Sulayman further cultivated ties with the opponents of al-Walid's viceroy over Iraq and the eastern parts of the Caliphate, al-Hajjaj ibn Yusuf, whose considerable influence over al-Walid was resented by the heir apparent. In 708, he gave refuge to the Muhallabid family and its head, Yazid ibn al-Muhallab, who had been dismissed from the governorship of Khurasan by al-Hajjaj and later became a fugitive when he escaped the latter's prison. To placate the consequent anger of al-Walid, Sulayman offered to assume the unpaid fine al-Hajjaj had imposed on Yazid and sent the latter and his own son, Ayyub, in shackles to the caliph with a letter pleading for the Muhallabids' pardon, which the caliph granted. Yazid became a close confidant of Sulayman, who held him in "the highest regard". According to a report by the historian Hisham ibn al-Kalbi (737–819), "Yazid ... stayed with him [Sulayman], teaching him how to dress well, making delicious dishes for him, and giving him large presents". Yazid remained with Sulayman for nine months or until al-Hajjaj died in 714 and highly influenced and prejudiced him against al-Hajjaj.
Foundation of RamlaEdit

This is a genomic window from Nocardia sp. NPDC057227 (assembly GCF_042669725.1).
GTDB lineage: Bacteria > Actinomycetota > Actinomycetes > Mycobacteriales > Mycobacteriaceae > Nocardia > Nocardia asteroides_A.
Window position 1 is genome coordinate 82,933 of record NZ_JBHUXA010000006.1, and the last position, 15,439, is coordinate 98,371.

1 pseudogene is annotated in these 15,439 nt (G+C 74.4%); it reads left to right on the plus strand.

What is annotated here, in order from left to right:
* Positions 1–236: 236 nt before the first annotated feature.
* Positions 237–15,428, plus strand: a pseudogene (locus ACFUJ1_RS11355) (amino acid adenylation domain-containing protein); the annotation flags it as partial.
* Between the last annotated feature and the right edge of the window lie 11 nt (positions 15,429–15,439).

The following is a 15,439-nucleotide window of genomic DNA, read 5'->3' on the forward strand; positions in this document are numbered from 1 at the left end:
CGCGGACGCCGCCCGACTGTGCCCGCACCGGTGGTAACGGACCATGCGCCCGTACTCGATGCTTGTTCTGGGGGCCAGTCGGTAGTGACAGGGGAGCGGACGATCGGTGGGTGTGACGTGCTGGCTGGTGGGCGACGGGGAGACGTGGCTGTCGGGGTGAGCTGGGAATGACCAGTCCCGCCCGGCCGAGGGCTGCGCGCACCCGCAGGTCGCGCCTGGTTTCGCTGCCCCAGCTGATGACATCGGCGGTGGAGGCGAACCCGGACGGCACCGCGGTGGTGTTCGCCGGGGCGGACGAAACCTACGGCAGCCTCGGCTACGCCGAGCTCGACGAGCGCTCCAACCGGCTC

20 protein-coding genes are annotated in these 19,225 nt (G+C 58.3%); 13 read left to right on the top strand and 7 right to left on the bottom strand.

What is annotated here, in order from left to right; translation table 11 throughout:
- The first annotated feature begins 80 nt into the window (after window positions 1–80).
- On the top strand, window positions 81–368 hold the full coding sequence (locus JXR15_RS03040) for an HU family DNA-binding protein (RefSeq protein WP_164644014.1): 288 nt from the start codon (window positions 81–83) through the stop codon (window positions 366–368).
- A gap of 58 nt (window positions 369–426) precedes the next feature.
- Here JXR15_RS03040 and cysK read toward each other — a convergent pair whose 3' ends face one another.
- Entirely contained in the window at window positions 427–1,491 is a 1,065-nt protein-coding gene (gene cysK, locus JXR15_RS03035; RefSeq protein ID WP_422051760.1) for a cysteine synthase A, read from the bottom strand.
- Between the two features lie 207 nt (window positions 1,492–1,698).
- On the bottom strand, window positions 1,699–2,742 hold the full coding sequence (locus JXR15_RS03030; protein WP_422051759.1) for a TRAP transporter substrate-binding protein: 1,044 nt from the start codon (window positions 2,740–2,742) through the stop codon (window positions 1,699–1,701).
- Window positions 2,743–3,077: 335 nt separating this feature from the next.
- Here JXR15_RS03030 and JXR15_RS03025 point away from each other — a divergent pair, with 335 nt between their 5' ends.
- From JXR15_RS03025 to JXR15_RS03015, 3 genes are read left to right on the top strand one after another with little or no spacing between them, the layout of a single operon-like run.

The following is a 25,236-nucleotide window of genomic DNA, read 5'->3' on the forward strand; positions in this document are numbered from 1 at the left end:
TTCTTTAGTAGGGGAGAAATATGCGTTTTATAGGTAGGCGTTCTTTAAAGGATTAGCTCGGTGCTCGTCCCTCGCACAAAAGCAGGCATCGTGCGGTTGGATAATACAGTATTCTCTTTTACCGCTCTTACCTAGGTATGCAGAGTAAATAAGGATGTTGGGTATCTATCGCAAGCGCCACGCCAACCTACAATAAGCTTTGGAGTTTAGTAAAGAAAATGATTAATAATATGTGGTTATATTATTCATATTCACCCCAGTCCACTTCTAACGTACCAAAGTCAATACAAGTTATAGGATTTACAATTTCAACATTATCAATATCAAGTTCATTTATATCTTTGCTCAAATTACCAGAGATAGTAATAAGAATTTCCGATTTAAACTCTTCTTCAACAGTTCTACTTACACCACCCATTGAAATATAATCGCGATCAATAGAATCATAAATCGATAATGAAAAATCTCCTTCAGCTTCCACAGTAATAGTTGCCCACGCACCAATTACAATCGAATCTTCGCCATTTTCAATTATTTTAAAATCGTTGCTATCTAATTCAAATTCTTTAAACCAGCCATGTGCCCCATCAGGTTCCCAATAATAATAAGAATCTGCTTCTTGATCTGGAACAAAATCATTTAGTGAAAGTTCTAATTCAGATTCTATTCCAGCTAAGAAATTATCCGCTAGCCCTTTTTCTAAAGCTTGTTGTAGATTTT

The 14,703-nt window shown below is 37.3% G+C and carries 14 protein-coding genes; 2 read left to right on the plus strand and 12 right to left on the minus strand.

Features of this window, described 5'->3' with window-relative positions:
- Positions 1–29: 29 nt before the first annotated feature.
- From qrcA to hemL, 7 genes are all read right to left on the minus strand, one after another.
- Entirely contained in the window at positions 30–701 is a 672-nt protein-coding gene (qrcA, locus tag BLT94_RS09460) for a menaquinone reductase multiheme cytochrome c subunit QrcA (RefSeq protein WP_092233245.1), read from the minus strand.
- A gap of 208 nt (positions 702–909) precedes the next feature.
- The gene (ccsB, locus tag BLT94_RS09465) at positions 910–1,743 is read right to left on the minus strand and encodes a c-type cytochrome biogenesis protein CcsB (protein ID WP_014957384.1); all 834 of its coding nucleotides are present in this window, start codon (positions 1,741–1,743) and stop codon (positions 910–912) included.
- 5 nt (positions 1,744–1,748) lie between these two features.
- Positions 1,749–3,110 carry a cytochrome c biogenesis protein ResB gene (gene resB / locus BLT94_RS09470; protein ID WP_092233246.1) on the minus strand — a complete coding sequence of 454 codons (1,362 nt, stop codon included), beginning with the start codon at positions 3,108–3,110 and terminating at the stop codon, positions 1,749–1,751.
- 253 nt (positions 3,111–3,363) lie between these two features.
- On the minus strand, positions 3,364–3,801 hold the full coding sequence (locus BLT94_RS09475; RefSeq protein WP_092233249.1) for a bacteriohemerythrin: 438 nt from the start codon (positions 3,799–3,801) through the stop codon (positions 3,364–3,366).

During his governorship, Sulayman founded the city of Ramla as the seat of his administration. Ramla remained the capital of Palestine through the Fatimid period (10th–11th centuries), having replaced the Muslims' original capital at Lydda, Sulayman's original residence in Palestine. In founding the new city, Sulayman was motivated by personal ambition and practical considerations. The location of Lydda, a long-established and prosperous city, was logistically and economically advantageous, but Sulayman established his capital outside of the city proper. According to the historian Nimrod Luz, this was likely due to a lack of available space for wide-scale development and agreements dating to the Muslim conquest in the 630s that, at least formally, precluded him from confiscating desirable property within the city. In a tradition recorded by the historian Ibn Fadlallah al-Umari (d. 1347), Sulayman's requests for parcels in the middle of Lydda were refused by a determined, local Christian cleric. Infuriated, he attempted to have the cleric executed, but was dissuaded by Raja, who instead proposed building a new city at a superior, adjacent site. The historian Moshe Sharon holds that Lydda was "too Christian in ethos for the taste of the Umayyad rulers", particularly following the Arabization and Islamization reforms instituted by Abd al-Malik. According to al-Jahshiyari (d. 962), Sulayman sought a lasting reputation as a great builder following the example of his father and al-Walid, founder of the Great Mosque of Damascus. The construction of Ramla was his "way to immortality" and "his personal stamp on the landscape of Palestine", according to Luz. In choosing the site, Sulayman utilized the strategic advantages of Lydda's vicinity while avoiding the physical constraints of an already-established urban center.